I was working as Lemons staff at that race and was inside the van. With so much buckling going on around it I still don’t know how the windshield survived.

I imagine the most brutal aspect of next year’s schedule is that Pacific Raceways and the second High Plains race are on the same weekend. They’re about 1400 miles apart. Possible, certainly, but ouch.

Marc Fuhrman
Marc Fuhrman
4 months ago
Reply to  Mike Harrell

Yeah, I saw that as well. Assuming no breakdowns or extended stops that’s a trip of 20-24 straight hours. I’m not sure you’d be able to actually put any laps in at one venue then drive to the other and get some laps in there as well. He might be able to pull it off if he only races for an hour or two at each race? Wouldn’t blame him if he skipped one of them.

Mike Harrell
Mike Harrell
4 months ago
Reply to  Marc Fuhrman

That’s about the only way I see it working as well. Race for an hour at High Plains then drive to Pacific Raceways. It’ll make for a long slog to the following race in Kentucky but at least it’s somewhat reasonable from the previous race in Wisconsin to Colorado and I suspect what’s more important is that the time change works in his favor this way going to Washington. That gives him 29 hours to pack up, drive, unpack, get through tech, and get on track in time to race for another hour, which means there’s just enough time to make it work, assuming only minor issues while in transit. A longer time spent at the first race is possible, of course, but it would leave less of a margin for problems on the road. I’d be inclined to conserve that time for the possibility of more laps at the second race.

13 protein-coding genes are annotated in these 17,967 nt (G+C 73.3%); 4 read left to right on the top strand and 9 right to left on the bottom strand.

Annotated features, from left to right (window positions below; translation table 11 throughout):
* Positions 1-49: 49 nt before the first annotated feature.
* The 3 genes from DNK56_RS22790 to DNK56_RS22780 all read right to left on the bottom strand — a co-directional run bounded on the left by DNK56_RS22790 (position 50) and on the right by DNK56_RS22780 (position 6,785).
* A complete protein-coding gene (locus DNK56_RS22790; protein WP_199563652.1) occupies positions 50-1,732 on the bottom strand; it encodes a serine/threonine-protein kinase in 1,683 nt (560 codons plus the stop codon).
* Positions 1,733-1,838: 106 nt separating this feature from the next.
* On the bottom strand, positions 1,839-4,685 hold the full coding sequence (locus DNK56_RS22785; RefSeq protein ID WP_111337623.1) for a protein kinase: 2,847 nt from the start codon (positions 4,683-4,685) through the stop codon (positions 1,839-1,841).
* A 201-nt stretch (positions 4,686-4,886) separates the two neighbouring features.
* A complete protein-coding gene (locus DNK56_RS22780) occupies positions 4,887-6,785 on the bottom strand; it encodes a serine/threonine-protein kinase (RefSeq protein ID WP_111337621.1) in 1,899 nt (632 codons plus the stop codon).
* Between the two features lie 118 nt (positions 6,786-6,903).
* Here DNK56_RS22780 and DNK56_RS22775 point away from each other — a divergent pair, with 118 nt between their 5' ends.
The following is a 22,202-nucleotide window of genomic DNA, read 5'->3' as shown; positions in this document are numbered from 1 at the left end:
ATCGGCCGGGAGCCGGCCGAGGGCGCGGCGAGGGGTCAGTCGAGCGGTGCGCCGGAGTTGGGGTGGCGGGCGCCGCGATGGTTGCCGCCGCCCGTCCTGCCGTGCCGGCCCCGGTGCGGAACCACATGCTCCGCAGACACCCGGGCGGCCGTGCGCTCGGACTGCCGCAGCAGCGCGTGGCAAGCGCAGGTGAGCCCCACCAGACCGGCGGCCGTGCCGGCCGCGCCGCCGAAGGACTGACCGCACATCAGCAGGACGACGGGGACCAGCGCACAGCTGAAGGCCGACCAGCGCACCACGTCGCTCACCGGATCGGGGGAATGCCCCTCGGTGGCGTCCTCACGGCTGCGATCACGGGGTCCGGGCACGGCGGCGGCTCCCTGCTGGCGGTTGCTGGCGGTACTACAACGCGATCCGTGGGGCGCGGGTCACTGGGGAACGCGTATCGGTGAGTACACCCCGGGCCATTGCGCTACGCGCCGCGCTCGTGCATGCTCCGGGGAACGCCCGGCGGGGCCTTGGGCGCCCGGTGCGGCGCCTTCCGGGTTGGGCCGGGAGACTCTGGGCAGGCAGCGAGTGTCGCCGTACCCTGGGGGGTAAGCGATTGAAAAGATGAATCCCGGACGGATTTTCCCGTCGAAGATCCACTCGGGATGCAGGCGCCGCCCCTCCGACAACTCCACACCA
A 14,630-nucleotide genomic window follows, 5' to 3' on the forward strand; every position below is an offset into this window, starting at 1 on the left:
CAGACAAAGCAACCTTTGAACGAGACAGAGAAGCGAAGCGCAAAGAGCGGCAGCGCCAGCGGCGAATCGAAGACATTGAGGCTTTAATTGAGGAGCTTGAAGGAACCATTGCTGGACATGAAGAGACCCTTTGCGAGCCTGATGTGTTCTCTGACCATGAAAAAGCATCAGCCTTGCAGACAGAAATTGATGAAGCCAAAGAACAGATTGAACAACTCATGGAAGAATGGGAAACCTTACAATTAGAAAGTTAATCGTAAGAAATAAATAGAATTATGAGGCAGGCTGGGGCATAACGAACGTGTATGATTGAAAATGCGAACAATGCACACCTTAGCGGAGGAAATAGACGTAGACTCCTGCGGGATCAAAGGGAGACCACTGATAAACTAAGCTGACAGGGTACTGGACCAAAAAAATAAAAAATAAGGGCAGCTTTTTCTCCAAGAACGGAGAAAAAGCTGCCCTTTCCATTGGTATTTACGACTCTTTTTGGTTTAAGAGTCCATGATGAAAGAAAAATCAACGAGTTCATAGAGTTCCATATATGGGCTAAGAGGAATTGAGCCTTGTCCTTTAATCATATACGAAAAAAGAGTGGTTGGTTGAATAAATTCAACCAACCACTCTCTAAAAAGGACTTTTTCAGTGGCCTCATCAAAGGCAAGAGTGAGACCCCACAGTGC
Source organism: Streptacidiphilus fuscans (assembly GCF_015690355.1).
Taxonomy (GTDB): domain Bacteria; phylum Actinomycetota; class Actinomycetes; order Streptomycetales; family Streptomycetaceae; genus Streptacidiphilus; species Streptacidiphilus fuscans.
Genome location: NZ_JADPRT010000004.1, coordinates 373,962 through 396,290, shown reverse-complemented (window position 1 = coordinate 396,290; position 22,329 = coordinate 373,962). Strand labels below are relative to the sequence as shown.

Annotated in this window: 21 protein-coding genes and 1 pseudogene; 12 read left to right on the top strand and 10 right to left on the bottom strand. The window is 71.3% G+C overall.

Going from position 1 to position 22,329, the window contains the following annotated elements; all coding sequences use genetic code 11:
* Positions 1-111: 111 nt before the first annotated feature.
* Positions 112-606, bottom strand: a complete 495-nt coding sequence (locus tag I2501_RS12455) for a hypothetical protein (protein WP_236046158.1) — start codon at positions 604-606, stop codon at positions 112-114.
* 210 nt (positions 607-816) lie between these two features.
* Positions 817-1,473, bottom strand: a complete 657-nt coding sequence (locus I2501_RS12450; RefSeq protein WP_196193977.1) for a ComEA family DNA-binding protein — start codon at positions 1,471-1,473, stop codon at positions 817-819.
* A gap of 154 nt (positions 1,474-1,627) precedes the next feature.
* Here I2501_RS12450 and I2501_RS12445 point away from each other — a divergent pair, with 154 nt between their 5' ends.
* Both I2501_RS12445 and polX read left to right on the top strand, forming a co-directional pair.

Last edited 4 months ago by Mike Harrell
Zac Caldwell
Zac Caldwell
4 months ago
Reply to  Mike Harrell

I’m exploring a lot of different solutions to that problem. The easiest is to just do a little handwavey kayfabe and get a second lookalike to one of them- of course, my concern is if that betrays the whole premise. The washington races are both painfully situated, too.

We do this not because it easy…

Mike Harrell
Mike Harrell
4 months ago
Reply to  Zac Caldwell

Currently I’m scheduled to work at both WA races, the first CO race, and the second Thunderhill race, so I hope to see you there! Best wishes with the, ah, let’s go with “challenging” logistics of all this.

TOSSABL
TOSSABL
4 months ago

Sometime back it was said that Lemons is the cheapest per mile racing in an actual car (for a given value of car: I’ve seen a few Lemons Wrapups). I keep meaning to go spectate at Carolina Motorsports Park.

Stef Schrader
Stef Schrader
4 months ago
Reply to  Lewin Day

you may or may not know people with (now-running) cars for this

Mthew_M
Mthew_M
4 months ago
Reply to  TOSSABL

Definitely come to CMP! The Parade is back this year, so definitely don’t miss all the cars in Camden on Friday night.

And, Jason is usually there. He’s given me some penalties over the years…

Last edited 4 months ago by Mthew_M
Chally_Sheedy
Chally_Sheedy
4 months ago

One giant leap for Vankind.